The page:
Likewise, the Act determined that state medical associations that were affiliated to AMB would appoint one representative to the boards of the regional medical councils. When the New State was over, apart from law, engineering, architecture, surveying and medicine, the professions of pharmacists, agronomists and chemists were also regulated.
To summarize, one can state that the fundamental part in the corporate organizations of higher level professionals were the national and regional councils. In addition, to start working in one profession one had to meet certain demands such as pay the annual contribution, be registered at the council and especially have a degree in a higher education course COELHO, , As the analysis of the regulation processes of the several categories of professional middle class proves, one of its structuring elements was to limit the professional services market and reserve the market to individuals accredited by the corporation.
The concept inspired on Weber and used by the sociology of professions called closure is strategic to better understand post professional regulation.
In fact, direct action by the State or professional elites established exclusive areas to render services in which only those accredited the ones who had higher education diplomas could work DINIZ, , Closure was the way through which middle class professions were effectively regulated after the first Vargas Administration.
Before this period, as Edmundo Campos Coelho states, even though there were laws that restricted professional practice, there was great professional freedom, due to a lack of capacity or interest on the part of the State to enforce professional legislation.
Professional elites pushed back or at least limited the competition between practitioners and those who had higher education diplomas through professional councils. The competition in the services market of traditional occupations such as law, medicine and 8 engineering became intense after the end of the state monopoly in higher education established in the beginning of the republican period and with the oversupply of bachelor degrees in these areas.
Tables 1 and 2 show the continuous and important expansion of higher education institutions since the First Republic, as well as the increase in the number of students in higher education courses in the country. These facts triggered a political investment by professional elites in order to regulate professions in a corporatist way. Table 1.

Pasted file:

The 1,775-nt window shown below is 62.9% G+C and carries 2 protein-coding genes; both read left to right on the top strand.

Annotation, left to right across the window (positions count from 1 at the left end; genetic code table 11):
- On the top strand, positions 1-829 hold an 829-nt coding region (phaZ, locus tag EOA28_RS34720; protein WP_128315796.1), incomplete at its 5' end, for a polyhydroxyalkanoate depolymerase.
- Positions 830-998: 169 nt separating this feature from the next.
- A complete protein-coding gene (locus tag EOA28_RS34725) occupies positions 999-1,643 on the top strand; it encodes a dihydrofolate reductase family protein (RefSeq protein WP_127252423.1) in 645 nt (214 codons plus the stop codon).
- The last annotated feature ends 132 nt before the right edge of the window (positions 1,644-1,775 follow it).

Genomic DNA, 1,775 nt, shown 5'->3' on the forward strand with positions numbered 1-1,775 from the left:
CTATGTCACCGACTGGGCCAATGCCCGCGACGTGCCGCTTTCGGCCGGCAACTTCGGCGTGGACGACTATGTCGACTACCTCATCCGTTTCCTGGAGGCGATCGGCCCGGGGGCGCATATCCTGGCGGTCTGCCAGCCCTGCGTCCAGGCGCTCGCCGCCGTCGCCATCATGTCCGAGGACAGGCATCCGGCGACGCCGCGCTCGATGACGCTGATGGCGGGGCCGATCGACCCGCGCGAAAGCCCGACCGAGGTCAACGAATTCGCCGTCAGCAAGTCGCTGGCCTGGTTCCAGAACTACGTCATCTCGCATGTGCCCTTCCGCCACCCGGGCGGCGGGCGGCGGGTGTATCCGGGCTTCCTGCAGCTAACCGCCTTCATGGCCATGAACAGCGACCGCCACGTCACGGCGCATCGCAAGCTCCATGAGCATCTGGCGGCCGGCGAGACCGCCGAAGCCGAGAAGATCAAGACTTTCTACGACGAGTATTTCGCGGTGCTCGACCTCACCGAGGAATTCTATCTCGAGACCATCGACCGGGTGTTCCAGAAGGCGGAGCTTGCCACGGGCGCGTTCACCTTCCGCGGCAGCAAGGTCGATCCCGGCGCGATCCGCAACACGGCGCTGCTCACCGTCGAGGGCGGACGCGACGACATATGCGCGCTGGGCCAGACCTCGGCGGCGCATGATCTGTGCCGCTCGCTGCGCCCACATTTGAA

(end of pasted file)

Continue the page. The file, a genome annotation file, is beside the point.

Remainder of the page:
Students enrolled in Law, Medical, Pharmacy, Dental Medicine and Engineering Schools in Brazil, Corporate duality: professional councils and trade unions Contrary to what happened to the bourgeoisie and workers, Brazilian corporatism provided the professional middle class with two different corporate organizations: professional councils and trade unions.
The government apparently conceived enclosed and non-coinciding roles for both. The former would be responsible for accreditation and inspection of professional practice. The latter would protect the economic interests of professionals. For lawyers, as will be analyzed in this article, this antagonistic relationship between councils and trade unions was always present.
It would be important to investigate thoroughly the nature of the relationship between these two bodies in other professions, such as doctors and engineers, where councils were organized by trade unions.
Considering Schmitter's interpretation the professional councils triumphed over the trade unions. Schmitter points out the low record of unionization of the professional middle class, explaining it by the existence of voluntary association organizations and by mandatory affiliation to professional councils that articulated the interests of the professional category SCHMITTER, , Even though I agree with Schmitter's thesis, I propose to divide it into different scales because professional middle class involvement in unions varied 8 This definition was less precise for lawyers.
The OAB regulation established that one of its attributions was to defend the practice of law, which would be close to the role of trade unions. I will use the data presented in the tables below to further elaborate this second point. Table 3. Comparison between unionized and total figures of assorted professional categories of middle class in Table 5. Comparison between unionized and total number of lawyers, to Before analyzing the figures shown, it is necessary to make a warning against the relative instability of data on tables 3, 4 and 5.